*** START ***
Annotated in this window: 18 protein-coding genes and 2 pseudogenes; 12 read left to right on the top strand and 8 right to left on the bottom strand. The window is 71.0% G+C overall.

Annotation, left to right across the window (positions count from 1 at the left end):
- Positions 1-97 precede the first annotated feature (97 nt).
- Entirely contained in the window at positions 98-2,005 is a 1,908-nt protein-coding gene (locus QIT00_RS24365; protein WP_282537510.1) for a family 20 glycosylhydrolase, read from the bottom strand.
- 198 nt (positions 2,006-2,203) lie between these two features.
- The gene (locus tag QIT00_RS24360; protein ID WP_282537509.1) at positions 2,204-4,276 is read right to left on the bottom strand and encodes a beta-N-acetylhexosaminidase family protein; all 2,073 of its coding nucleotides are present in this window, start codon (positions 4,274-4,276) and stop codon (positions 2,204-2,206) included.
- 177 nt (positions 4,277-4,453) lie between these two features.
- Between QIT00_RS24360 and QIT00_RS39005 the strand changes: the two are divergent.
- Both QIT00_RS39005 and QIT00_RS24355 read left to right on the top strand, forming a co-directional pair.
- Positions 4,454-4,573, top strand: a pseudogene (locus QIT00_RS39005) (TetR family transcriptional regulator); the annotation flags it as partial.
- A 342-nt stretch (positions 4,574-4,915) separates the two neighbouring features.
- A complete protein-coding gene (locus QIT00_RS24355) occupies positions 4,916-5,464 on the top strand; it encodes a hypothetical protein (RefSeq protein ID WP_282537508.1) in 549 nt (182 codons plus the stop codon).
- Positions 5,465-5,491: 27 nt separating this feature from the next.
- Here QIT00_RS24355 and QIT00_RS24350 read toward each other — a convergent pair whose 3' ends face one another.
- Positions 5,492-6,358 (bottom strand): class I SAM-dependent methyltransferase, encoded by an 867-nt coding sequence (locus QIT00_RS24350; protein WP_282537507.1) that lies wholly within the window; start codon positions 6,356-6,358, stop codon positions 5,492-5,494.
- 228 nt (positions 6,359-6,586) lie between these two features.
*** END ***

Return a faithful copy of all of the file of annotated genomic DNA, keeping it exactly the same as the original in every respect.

Annotated in this window: 18 protein-coding genes and 2 pseudogenes; 12 read left to right on the top strand and 8 right to left on the bottom strand. The window is 71.0% G+C overall.

Annotation, left to right across the window (positions count from 1 at the left end):
- Positions 1-97 precede the first annotated feature (97 nt).
- Entirely contained in the window at positions 98-2,005 is a 1,908-nt protein-coding gene (locus QIT00_RS24365; protein WP_282537510.1) for a family 20 glycosylhydrolase, read from the bottom strand.
- 198 nt (positions 2,006-2,203) lie between these two features.
- The gene (locus tag QIT00_RS24360; protein ID WP_282537509.1) at positions 2,204-4,276 is read right to left on the bottom strand and encodes a beta-N-acetylhexosaminidase family protein; all 2,073 of its coding nucleotides are present in this window, start codon (positions 4,274-4,276) and stop codon (positions 2,204-2,206) included.
- 177 nt (positions 4,277-4,453) lie between these two features.
- Between QIT00_RS24360 and QIT00_RS39005 the strand changes: the two are divergent.
- Both QIT00_RS39005 and QIT00_RS24355 read left to right on the top strand, forming a co-directional pair.
- Positions 4,454-4,573, top strand: a pseudogene (locus QIT00_RS39005) (TetR family transcriptional regulator); the annotation flags it as partial.
- A 342-nt stretch (positions 4,574-4,915) separates the two neighbouring features.
- A complete protein-coding gene (locus QIT00_RS24355) occupies positions 4,916-5,464 on the top strand; it encodes a hypothetical protein (RefSeq protein ID WP_282537508.1) in 549 nt (182 codons plus the stop codon).
- Positions 5,465-5,491: 27 nt separating this feature from the next.
- Here QIT00_RS24355 and QIT00_RS24350 read toward each other — a convergent pair whose 3' ends face one another.
- Positions 5,492-6,358 (bottom strand): class I SAM-dependent methyltransferase, encoded by an 867-nt coding sequence (locus QIT00_RS24350; protein WP_282537507.1) that lies wholly within the window; start codon positions 6,356-6,358, stop codon positions 5,492-5,494.
- 228 nt (positions 6,359-6,586) lie between these two features.